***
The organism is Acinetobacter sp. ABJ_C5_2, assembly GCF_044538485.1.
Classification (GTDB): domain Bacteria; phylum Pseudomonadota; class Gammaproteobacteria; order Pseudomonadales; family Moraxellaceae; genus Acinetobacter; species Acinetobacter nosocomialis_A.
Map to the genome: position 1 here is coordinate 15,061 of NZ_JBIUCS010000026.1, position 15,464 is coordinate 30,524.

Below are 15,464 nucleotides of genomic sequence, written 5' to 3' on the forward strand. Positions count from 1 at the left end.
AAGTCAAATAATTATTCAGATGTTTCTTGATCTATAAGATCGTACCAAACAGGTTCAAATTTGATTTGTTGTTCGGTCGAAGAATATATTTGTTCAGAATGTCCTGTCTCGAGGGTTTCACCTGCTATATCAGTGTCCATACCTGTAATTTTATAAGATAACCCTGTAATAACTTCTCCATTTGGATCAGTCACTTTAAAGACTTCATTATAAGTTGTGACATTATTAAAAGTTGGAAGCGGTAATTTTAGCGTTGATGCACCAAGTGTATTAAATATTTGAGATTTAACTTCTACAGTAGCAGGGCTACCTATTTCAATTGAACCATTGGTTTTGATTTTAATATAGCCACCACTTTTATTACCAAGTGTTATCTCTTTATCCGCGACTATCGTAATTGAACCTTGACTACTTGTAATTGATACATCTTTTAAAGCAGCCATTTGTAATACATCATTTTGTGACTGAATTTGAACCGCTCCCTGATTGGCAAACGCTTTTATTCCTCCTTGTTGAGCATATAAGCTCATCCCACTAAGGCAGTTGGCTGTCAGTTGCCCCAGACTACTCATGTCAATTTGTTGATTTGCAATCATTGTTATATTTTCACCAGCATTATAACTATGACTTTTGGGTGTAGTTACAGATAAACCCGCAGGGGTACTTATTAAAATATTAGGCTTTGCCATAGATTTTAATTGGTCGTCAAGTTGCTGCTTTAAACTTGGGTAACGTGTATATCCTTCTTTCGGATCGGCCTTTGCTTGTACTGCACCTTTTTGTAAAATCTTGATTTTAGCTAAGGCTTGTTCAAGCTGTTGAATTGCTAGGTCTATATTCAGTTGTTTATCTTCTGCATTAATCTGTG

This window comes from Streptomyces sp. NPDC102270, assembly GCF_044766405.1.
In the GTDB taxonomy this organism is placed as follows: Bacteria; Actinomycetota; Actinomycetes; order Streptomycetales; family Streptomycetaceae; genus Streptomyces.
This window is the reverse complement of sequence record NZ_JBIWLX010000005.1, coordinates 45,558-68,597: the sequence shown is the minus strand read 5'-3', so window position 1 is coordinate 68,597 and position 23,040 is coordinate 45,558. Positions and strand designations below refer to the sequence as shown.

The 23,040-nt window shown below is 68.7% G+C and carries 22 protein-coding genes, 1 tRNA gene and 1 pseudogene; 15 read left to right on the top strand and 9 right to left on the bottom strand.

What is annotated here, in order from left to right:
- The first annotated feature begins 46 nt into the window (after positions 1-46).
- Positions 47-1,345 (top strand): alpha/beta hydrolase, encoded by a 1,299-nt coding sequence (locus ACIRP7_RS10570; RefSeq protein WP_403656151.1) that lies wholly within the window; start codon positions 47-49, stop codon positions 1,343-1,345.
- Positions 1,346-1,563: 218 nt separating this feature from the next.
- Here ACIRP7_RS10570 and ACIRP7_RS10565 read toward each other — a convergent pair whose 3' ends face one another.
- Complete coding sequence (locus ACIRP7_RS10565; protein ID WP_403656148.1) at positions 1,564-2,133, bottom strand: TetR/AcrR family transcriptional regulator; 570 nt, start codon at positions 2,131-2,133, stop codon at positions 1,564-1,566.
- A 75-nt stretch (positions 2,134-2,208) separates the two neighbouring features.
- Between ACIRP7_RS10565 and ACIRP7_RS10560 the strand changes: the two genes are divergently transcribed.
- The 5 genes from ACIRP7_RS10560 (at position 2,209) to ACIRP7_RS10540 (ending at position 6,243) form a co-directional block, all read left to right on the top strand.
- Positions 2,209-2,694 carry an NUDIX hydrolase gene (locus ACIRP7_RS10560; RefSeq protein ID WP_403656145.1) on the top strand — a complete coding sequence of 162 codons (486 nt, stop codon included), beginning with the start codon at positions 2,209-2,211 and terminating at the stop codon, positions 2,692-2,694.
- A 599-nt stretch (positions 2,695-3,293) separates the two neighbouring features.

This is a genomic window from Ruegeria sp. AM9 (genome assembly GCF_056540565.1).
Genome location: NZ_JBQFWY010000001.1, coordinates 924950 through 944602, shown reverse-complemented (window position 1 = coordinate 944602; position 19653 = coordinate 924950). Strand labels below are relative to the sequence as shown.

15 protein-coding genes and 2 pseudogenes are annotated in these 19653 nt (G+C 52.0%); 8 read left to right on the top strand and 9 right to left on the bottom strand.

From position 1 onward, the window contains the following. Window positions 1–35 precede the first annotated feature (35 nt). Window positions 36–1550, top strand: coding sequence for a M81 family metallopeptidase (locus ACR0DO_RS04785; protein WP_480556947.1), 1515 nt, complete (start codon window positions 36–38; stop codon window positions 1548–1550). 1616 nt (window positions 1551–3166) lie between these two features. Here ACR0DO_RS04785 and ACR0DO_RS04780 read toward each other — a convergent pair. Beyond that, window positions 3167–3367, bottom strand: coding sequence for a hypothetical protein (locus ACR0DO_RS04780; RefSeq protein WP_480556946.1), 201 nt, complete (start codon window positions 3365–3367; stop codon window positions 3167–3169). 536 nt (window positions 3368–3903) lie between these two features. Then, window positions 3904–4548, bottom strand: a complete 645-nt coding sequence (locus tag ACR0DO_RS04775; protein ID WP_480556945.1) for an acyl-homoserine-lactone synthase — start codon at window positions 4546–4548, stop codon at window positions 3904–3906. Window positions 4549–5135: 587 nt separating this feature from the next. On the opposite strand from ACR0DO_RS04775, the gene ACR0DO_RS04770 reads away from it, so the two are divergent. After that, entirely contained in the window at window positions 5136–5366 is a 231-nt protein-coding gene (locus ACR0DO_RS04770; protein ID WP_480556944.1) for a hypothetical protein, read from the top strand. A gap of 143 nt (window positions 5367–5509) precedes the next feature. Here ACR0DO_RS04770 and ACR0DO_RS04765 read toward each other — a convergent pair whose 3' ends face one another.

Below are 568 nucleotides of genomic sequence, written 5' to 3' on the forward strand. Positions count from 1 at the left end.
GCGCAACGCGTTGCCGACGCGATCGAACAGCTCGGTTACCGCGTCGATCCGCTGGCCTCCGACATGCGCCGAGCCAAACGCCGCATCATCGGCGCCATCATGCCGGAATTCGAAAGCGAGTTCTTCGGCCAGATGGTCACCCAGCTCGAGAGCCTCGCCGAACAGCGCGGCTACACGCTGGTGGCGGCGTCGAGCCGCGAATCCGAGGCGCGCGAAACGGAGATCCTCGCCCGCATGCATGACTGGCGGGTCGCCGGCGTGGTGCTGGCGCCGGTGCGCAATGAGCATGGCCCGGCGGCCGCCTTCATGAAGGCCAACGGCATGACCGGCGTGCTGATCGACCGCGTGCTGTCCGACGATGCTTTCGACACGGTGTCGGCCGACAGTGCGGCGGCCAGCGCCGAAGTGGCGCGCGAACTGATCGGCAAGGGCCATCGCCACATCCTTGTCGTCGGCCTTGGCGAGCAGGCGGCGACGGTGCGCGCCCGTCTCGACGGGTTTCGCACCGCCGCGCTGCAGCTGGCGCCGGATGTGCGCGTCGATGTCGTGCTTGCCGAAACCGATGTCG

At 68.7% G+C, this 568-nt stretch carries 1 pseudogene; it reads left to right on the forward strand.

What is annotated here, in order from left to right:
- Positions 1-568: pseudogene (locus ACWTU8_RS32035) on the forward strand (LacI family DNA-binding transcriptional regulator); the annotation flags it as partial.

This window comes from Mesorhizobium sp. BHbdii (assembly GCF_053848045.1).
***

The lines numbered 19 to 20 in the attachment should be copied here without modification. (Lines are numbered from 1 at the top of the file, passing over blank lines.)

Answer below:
- Positions 2,209-2,694 carry an NUDIX hydrolase gene (locus ACIRP7_RS10560; RefSeq protein ID WP_403656145.1) on the top strand — a complete coding sequence of 162 codons (486 nt, stop codon included), beginning with the start codon at positions 2,209-2,211 and terminating at the stop codon, positions 2,692-2,694.
- A 599-nt stretch (positions 2,695-3,293) separates the two neighbouring features.